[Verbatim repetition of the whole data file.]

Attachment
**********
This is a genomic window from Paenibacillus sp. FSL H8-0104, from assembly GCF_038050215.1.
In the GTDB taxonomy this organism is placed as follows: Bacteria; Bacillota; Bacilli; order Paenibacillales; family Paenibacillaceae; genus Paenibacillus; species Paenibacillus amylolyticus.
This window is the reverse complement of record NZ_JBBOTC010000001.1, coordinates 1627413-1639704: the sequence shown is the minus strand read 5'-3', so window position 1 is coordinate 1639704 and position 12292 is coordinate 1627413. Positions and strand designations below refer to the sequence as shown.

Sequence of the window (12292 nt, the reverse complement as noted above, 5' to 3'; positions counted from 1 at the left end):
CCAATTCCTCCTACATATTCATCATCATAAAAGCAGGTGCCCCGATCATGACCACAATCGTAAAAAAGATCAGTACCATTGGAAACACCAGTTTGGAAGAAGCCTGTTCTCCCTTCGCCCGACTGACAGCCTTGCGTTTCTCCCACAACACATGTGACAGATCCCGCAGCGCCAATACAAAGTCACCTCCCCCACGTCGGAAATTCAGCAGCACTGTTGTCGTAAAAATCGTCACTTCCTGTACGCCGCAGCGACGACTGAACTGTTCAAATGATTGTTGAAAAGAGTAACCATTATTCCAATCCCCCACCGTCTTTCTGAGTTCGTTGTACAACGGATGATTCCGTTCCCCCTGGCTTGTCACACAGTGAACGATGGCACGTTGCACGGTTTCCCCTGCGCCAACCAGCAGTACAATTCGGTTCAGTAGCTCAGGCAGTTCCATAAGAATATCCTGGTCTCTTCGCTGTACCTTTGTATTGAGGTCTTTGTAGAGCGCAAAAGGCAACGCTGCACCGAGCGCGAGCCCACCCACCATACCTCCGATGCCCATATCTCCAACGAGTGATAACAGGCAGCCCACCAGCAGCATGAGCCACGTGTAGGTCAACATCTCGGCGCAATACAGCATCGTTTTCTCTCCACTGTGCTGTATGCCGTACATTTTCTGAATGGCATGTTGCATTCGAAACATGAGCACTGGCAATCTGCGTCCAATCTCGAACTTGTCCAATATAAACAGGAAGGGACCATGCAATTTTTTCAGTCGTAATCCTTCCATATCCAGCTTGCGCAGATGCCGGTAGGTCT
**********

This is a genomic window from Paenibacillus sp. FSL H8-0104, from assembly GCF_038050215.1.
In the GTDB taxonomy this organism is placed as follows: Bacteria; Bacillota; Bacilli; order Paenibacillales; family Paenibacillaceae; genus Paenibacillus; species Paenibacillus amylolyticus.
This window is the reverse complement of record NZ_JBBOTC010000001.1, coordinates 1627413-1639704: the sequence shown is the minus strand read 5'-3', so window position 1 is coordinate 1639704 and position 12292 is coordinate 1627413. Positions and strand designations below refer to the sequence as shown.

Sequence of the window (12292 nt, the reverse complement as noted above, 5' to 3'; positions counted from 1 at the left end):
CCAATTCCTCCTACATATTCATCATCATAAAAGCAGGTGCCCCGATCATGACCACAATCGTAAAAAAGATCAGTACCATTGGAAACACCAGTTTGGAAGAAGCCTGTTCTCCCTTCGCCCGACTGACAGCCTTGCGTTTCTCCCACAACACATGTGACAGATCCCGCAGCGCCAATACAAAGTCACCTCCCCCACGTCGGAAATTCAGCAGCACTGTTGTCGTAAAAATCGTCACTTCCTGTACGCCGCAGCGACGACTGAACTGTTCAAATGATTGTTGAAAAGAGTAACCATTATTCCAATCCCCCACCGTCTTTCTGAGTTCGTTGTACAACGGATGATTCCGTTCCCCCTGGCTTGTCACACAGTGAACGATGGCACGTTGCACGGTTTCCCCTGCGCCAACCAGCAGTACAATTCGGTTCAGTAGCTCAGGCAGTTCCATAAGAATATCCTGGTCTCTTCGCTGTACCTTTGTATTGAGGTCTTTGTAGAGCGCAAAAGGCAACGCTGCACCGAGCGCGAGCCCACCCACCATACCTCCGATGCCCATATCTCCAACGAGTGATAACAGGCAGCCCACCAGCAGCATGAGCCACGTGTAGGTCAACATCTCGGCGCAATACAGCATCGTTTTCTCTCCACTGTGCTGTATGCCGTACATTTTCTGAATGGCATGTTGCATTCGAAACATGAGCACTGGCAATCTGCGTCCAATCTCGAACTTGTCCAATATAAACAGGAAGGGACCATGCAATTTTTTCAGTCGTAATCCTTCCATATCCAGCTTGCGCAGATGCCGGTAGGTCT